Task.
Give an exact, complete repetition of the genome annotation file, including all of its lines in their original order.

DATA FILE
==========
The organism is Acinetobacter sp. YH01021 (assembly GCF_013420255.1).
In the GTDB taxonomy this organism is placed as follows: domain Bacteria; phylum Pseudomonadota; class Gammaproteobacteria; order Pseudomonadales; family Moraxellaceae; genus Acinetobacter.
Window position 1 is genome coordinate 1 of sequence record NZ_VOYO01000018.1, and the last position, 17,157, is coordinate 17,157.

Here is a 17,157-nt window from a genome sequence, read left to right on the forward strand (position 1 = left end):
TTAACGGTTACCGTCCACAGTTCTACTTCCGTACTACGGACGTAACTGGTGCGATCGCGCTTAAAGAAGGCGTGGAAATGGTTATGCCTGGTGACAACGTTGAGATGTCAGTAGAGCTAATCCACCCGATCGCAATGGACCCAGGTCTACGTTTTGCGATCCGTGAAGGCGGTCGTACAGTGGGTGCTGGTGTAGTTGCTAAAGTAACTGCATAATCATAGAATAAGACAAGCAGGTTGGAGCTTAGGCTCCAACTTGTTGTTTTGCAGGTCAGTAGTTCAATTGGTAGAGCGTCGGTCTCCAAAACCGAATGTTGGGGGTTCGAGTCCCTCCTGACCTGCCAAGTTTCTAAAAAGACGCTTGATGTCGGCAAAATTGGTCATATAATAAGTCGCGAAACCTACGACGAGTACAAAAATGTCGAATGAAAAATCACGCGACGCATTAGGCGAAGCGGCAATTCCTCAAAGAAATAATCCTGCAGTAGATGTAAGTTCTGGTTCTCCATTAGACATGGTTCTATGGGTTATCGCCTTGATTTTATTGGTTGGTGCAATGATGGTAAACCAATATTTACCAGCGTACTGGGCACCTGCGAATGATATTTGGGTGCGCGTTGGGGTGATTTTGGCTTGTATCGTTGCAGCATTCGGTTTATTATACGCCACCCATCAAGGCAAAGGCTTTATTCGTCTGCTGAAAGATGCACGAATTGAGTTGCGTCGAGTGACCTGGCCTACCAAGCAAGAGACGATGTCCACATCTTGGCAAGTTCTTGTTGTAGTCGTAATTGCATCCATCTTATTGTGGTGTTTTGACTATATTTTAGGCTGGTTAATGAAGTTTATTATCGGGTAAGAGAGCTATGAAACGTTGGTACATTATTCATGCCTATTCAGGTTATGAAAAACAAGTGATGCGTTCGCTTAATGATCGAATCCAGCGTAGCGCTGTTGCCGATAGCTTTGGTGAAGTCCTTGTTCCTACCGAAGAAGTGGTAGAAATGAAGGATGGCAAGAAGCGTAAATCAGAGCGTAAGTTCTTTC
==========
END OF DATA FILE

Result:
The organism is Acinetobacter sp. YH01021 (assembly GCF_013420255.1).
In the GTDB taxonomy this organism is placed as follows: domain Bacteria; phylum Pseudomonadota; class Gammaproteobacteria; order Pseudomonadales; family Moraxellaceae; genus Acinetobacter.
Window position 1 is genome coordinate 1 of sequence record NZ_VOYO01000018.1, and the last position, 17,157, is coordinate 17,157.

Here is a 17,157-nt window from a genome sequence, read left to right on the forward strand (position 1 = left end):
TTAACGGTTACCGTCCACAGTTCTACTTCCGTACTACGGACGTAACTGGTGCGATCGCGCTTAAAGAAGGCGTGGAAATGGTTATGCCTGGTGACAACGTTGAGATGTCAGTAGAGCTAATCCACCCGATCGCAATGGACCCAGGTCTACGTTTTGCGATCCGTGAAGGCGGTCGTACAGTGGGTGCTGGTGTAGTTGCTAAAGTAACTGCATAATCATAGAATAAGACAAGCAGGTTGGAGCTTAGGCTCCAACTTGTTGTTTTGCAGGTCAGTAGTTCAATTGGTAGAGCGTCGGTCTCCAAAACCGAATGTTGGGGGTTCGAGTCCCTCCTGACCTGCCAAGTTTCTAAAAAGACGCTTGATGTCGGCAAAATTGGTCATATAATAAGTCGCGAAACCTACGACGAGTACAAAAATGTCGAATGAAAAATCACGCGACGCATTAGGCGAAGCGGCAATTCCTCAAAGAAATAATCCTGCAGTAGATGTAAGTTCTGGTTCTCCATTAGACATGGTTCTATGGGTTATCGCCTTGATTTTATTGGTTGGTGCAATGATGGTAAACCAATATTTACCAGCGTACTGGGCACCTGCGAATGATATTTGGGTGCGCGTTGGGGTGATTTTGGCTTGTATCGTTGCAGCATTCGGTTTATTATACGCCACCCATCAAGGCAAAGGCTTTATTCGTCTGCTGAAAGATGCACGAATTGAGTTGCGTCGAGTGACCTGGCCTACCAAGCAAGAGACGATGTCCACATCTTGGCAAGTTCTTGTTGTAGTCGTAATTGCATCCATCTTATTGTGGTGTTTTGACTATATTTTAGGCTGGTTAATGAAGTTTATTATCGGGTAAGAGAGCTATGAAACGTTGGTACATTATTCATGCCTATTCAGGTTATGAAAAACAAGTGATGCGTTCGCTTAATGATCGAATCCAGCGTAGCGCTGTTGCCGATAGCTTTGGTGAAGTCCTTGTTCCTACCGAAGAAGTGGTAGAAATGAAGGATGGCAAGAAGCGTAAATCAGAGCGTAAGTTCTTTC